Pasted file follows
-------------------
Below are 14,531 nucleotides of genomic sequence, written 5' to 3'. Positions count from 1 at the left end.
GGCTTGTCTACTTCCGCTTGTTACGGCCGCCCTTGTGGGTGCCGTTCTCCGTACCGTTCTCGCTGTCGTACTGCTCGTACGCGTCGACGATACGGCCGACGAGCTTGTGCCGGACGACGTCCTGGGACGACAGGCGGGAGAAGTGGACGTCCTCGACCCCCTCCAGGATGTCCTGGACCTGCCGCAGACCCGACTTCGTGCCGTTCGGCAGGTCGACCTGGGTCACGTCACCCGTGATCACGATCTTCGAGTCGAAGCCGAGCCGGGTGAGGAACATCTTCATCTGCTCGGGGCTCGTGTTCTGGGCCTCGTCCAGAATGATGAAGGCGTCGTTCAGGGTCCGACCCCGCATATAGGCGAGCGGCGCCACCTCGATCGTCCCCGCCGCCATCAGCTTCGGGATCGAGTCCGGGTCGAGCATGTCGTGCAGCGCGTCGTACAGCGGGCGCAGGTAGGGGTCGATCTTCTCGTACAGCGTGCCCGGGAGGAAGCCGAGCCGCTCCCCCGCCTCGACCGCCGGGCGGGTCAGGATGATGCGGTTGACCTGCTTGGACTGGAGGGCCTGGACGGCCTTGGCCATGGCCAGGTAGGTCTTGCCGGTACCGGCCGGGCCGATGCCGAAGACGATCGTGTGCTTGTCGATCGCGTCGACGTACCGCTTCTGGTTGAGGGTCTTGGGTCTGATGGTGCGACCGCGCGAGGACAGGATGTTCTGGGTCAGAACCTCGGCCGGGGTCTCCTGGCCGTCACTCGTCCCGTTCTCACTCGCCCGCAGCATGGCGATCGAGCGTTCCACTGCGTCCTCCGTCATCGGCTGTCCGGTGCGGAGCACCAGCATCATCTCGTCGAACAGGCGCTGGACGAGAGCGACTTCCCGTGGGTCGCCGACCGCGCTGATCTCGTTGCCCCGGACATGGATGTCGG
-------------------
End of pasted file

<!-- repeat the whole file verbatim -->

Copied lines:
Below are 14,531 nucleotides of genomic sequence, written 5' to 3'. Positions count from 1 at the left end.
GGCTTGTCTACTTCCGCTTGTTACGGCCGCCCTTGTGGGTGCCGTTCTCCGTACCGTTCTCGCTGTCGTACTGCTCGTACGCGTCGACGATACGGCCGACGAGCTTGTGCCGGACGACGTCCTGGGACGACAGGCGGGAGAAGTGGACGTCCTCGACCCCCTCCAGGATGTCCTGGACCTGCCGCAGACCCGACTTCGTGCCGTTCGGCAGGTCGACCTGGGTCACGTCACCCGTGATCACGATCTTCGAGTCGAAGCCGAGCCGGGTGAGGAACATCTTCATCTGCTCGGGGCTCGTGTTCTGGGCCTCGTCCAGAATGATGAAGGCGTCGTTCAGGGTCCGACCCCGCATATAGGCGAGCGGCGCCACCTCGATCGTCCCCGCCGCCATCAGCTTCGGGATCGAGTCCGGGTCGAGCATGTCGTGCAGCGCGTCGTACAGCGGGCGCAGGTAGGGGTCGATCTTCTCGTACAGCGTGCCCGGGAGGAAGCCGAGCCGCTCCCCCGCCTCGACCGCCGGGCGGGTCAGGATGATGCGGTTGACCTGCTTGGACTGGAGGGCCTGGACGGCCTTGGCCATGGCCAGGTAGGTCTTGCCGGTACCGGCCGGGCCGATGCCGAAGACGATCGTGTGCTTGTCGATCGCGTCGACGTACCGCTTCTGGTTGAGGGTCTTGGGTCTGATGGTGCGACCGCGCGAGGACAGGATGTTCTGGGTCAGAACCTCGGCCGGGGTCTCCTGGCCGTCACTCGTCCCGTTCTCACTCGCCCGCAGCATGGCGATCGAGCGTTCCACTGCGTCCTCCGTCATCGGCTGTCCGGTGCGGAGCACCAGCATCATCTCGTCGAACAGGCGCTGGACGAGAGCGACTTCCCGTGGGTCGCCGACCGCGCTGATCTCGTTGCCCCGGACATGGATGTCGG